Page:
Recipes to Lower High Blood Pressure

A heart-healthy snack image by PMO (Flickr)


Most American adults don't eat a diet that would make our doctors happy. But if you have high blood pressure, you need to pay special attention to what you put into your body. Along with taking any prescribed medication and staying active, eating the right foods is one of the best ways to control your high blood pressure.

The Basics

The most common heart-healthy diet is the D.A.S.H (Dietary Approaches to Stop Hypertension) program. It doesn't involve complicated, exotic foods or bland preparation methods. Instead, you eat more fruits, vegetables and whole grains and cut down on red meat, sodium and full-fat dairy products.


A typical D.A.S.H. breakfast consists of high-fiber cereal with skim milk, fresh fruit and a small cup of orange or grapefruit juice. If you're feeling a bit more adventurous in the morning, try making a parfait by layering fat-free vanilla yogurt, low-fat granola and fresh strawberries, blueberries and raspberries in a champagne flute or parfait cup. It tastes decadent but is very healthy.


If you're like most people, lunch is a quick affair, like a sandwich wolfed down at your desk while you're trying to catch up on work. However, you can make even a quick sandwich into a healthy meal by serving it on whole-grain bread with a handful of spinach leaves. Instead of chips on the side, have some baby carrots and cucumber slices. This delicious tuna salad is perfect for filling you up without making your blood pressure rise. Tuna is an excellent source of protein and omega-3 fatty acids, which may help prevent heart disease. Ingredients 1 5-oz. can albacore tuna, packed in water 2 tablespoons fresh celery, diced very fine 1 tablespoon diced red onion 1 tablespoon fresh lemon juice 3 tablespoons Miracle Whip Dash of ground black pepper, to taste Instructions: Mix all ingredients together in a small bowl. Serve on whole-grain bread or crackers or over a bed of lettuce and baby greens.


A D.A.S.H dinner doesn't have to be complicated or extravagant. Whole-wheat spaghetti with low-sodium marinara sauce and grilled chicken breast makes a filling, inexpensive, healthy dinner. If you're in the mood for something a little more elaborate, try this recipe for honey-orange glazed chicken. Serve it over brown rice for a healthy and hearty meal. Ingredients 1 navel orange 2 tablespoons whole-wheat flour 1/2 teaspoon salt, divided 1/2 teaspoon freshly ground pepper 4 boneless, skinless chicken breasts 1 cup reduced-sodium chicken broth 1 tablespoon olive oil 1 cup white wine 2 tablespoons honey 1 3-inch cinnamon stick 1/2 cup slivered almonds, toasted Instructions 1. Zest and juice one orange. 2. Combine flour, 1/4 teaspoon salt and pepper in a shallow dish. Coat each piece of chicken in the flour, shaking off any excess. 3. Transfer the remaining flour to a small bowl, add broth and whisk the mixture until smooth. 4. Heat oil in a large nonstick skillet over medium heat. Add the chicken and cook until browned, 3 to 4 minutes per side. Transfer to a plate. Add wine to the pan and cook for 1 minute. Add the flour-broth mixture, orange juice and zest, honey, cinnamon stick and the remaining 1/4 teaspoon salt; bring to a boil. Reduce heat to a simmer, return the chicken and any accumulated juices to the pan and cook, turning the chicken once or twice, until a meat thermometer inserted into the thickest part of the meat registers 165°F and the sauce has thickened (about 10 to 12 minutes). 4. Transfer the chicken to a serving platter. Discard the cinnamon stick. Spoon the sauce over the chicken and garnish with almonds.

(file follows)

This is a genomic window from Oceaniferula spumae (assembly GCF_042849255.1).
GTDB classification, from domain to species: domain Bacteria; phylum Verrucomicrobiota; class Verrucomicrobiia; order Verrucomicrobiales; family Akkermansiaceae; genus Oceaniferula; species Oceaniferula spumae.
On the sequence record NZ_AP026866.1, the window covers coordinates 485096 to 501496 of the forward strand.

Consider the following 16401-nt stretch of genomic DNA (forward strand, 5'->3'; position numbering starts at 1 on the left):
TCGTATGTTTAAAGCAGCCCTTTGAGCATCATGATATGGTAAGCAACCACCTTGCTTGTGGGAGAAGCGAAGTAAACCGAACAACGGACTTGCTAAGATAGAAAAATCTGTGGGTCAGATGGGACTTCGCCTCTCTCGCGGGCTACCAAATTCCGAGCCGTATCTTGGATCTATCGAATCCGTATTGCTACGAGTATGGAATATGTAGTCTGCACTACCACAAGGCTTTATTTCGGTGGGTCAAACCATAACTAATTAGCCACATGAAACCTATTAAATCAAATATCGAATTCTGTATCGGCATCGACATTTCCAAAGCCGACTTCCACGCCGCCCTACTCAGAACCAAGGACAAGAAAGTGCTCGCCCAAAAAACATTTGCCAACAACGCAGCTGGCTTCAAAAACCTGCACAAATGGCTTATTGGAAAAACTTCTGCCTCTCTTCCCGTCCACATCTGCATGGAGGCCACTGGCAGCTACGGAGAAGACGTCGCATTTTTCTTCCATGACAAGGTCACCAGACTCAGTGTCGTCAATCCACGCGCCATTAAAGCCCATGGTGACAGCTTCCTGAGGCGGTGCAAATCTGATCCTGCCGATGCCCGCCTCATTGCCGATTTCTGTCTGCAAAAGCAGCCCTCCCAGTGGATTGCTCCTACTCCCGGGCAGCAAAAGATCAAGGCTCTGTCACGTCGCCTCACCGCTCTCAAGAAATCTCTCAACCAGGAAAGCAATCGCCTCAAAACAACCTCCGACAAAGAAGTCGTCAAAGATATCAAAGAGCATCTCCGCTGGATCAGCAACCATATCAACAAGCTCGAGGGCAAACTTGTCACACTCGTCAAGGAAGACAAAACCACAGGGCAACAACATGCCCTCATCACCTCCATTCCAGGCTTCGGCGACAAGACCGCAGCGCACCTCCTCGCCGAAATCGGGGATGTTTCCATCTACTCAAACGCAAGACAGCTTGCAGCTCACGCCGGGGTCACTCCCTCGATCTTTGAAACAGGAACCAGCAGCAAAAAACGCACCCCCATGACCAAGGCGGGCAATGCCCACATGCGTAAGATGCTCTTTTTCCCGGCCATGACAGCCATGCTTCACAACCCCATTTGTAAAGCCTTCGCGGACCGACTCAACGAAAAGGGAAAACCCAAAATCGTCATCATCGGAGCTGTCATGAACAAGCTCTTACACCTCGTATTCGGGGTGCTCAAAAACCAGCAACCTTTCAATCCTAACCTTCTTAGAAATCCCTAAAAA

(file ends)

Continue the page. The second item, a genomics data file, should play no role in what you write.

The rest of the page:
Side Dish

This sautéed kale is packed full of vitamins and an unforgettable flavor. Ingredients 3 pounds stemmed, washed and dried kale 2 tablespoons extra-virgin olive oil 1 red onion, diced 3 cloves garlic, finely chopped 1/2 teaspoon salt substitute (such as Mrs. Dash) 1/2 teaspoon ground black pepper 3 tablespoons balsamic vinegar Instructions: Heat olive oil in a large skillet or wok over medium-high heat. Add diced onions and cook until they are just beginning to soften. Reduce heat to medium, add the garlic and cook for an additional 1 to 2 minutes. Add kale and cook until it is tender, stirring often to avoid burning the onion and garlic. Remove from heat and toss with balsamic vinegar, salt substitute and pepper. Serve warm; toss in some toasted pine nuts if desired.

Keywords: healthy eating, high blood pressure, hypertension

About this Author

Delana Lefevers has been a freelance writer since 2007. She writes regularly for the websites WebUrbanist and WebEcoist and is the lead author on Gajitz. She writes about a variety of topics, from art and technology to parenting and health care. Lefevers studied English at Metropolitan Community College and health care administration at Upper Iowa University.

Photo by: PMO (Flickr)

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